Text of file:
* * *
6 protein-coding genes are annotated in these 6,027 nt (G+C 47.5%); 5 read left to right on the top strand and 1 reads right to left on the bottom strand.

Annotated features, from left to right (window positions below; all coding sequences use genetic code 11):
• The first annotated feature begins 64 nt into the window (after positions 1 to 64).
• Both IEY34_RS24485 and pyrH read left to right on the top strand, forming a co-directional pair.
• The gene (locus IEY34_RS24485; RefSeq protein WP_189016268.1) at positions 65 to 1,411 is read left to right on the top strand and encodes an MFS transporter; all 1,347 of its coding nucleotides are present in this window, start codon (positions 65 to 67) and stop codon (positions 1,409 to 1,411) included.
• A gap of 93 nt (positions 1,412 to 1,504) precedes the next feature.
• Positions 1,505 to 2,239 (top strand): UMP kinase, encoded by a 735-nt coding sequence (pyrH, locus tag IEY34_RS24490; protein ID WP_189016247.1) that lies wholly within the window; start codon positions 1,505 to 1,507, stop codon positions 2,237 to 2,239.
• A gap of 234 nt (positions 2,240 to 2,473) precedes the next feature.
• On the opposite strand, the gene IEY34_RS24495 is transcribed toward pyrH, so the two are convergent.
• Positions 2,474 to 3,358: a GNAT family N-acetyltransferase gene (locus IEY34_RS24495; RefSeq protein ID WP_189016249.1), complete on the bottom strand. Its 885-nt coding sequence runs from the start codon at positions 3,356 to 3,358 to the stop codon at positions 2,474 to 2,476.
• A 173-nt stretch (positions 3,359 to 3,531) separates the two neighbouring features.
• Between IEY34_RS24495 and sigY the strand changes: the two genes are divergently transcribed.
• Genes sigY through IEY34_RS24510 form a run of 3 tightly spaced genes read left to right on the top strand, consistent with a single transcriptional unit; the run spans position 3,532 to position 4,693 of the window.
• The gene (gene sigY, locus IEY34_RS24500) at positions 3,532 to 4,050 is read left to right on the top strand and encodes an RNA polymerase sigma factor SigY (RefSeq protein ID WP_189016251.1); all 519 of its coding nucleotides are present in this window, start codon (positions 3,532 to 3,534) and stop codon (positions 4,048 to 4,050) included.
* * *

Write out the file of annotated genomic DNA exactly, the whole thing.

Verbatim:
6 protein-coding genes are annotated in these 6,027 nt (G+C 47.5%); 5 read left to right on the top strand and 1 reads right to left on the bottom strand.

Annotated features, from left to right (window positions below; all coding sequences use genetic code 11):
• The first annotated feature begins 64 nt into the window (after positions 1 to 64).
• Both IEY34_RS24485 and pyrH read left to right on the top strand, forming a co-directional pair.
• The gene (locus IEY34_RS24485; RefSeq protein WP_189016268.1) at positions 65 to 1,411 is read left to right on the top strand and encodes an MFS transporter; all 1,347 of its coding nucleotides are present in this window, start codon (positions 65 to 67) and stop codon (positions 1,409 to 1,411) included.
• A gap of 93 nt (positions 1,412 to 1,504) precedes the next feature.
• Positions 1,505 to 2,239 (top strand): UMP kinase, encoded by a 735-nt coding sequence (pyrH, locus tag IEY34_RS24490; protein ID WP_189016247.1) that lies wholly within the window; start codon positions 1,505 to 1,507, stop codon positions 2,237 to 2,239.
• A gap of 234 nt (positions 2,240 to 2,473) precedes the next feature.
• On the opposite strand, the gene IEY34_RS24495 is transcribed toward pyrH, so the two are convergent.
• Positions 2,474 to 3,358: a GNAT family N-acetyltransferase gene (locus IEY34_RS24495; RefSeq protein ID WP_189016249.1), complete on the bottom strand. Its 885-nt coding sequence runs from the start codon at positions 3,356 to 3,358 to the stop codon at positions 2,474 to 2,476.
• A 173-nt stretch (positions 3,359 to 3,531) separates the two neighbouring features.
• Between IEY34_RS24495 and sigY the strand changes: the two genes are divergently transcribed.
• Genes sigY through IEY34_RS24510 form a run of 3 tightly spaced genes read left to right on the top strand, consistent with a single transcriptional unit; the run spans position 3,532 to position 4,693 of the window.
• The gene (gene sigY, locus IEY34_RS24500) at positions 3,532 to 4,050 is read left to right on the top strand and encodes an RNA polymerase sigma factor SigY (RefSeq protein ID WP_189016251.1); all 519 of its coding nucleotides are present in this window, start codon (positions 3,532 to 3,534) and stop codon (positions 4,048 to 4,050) included.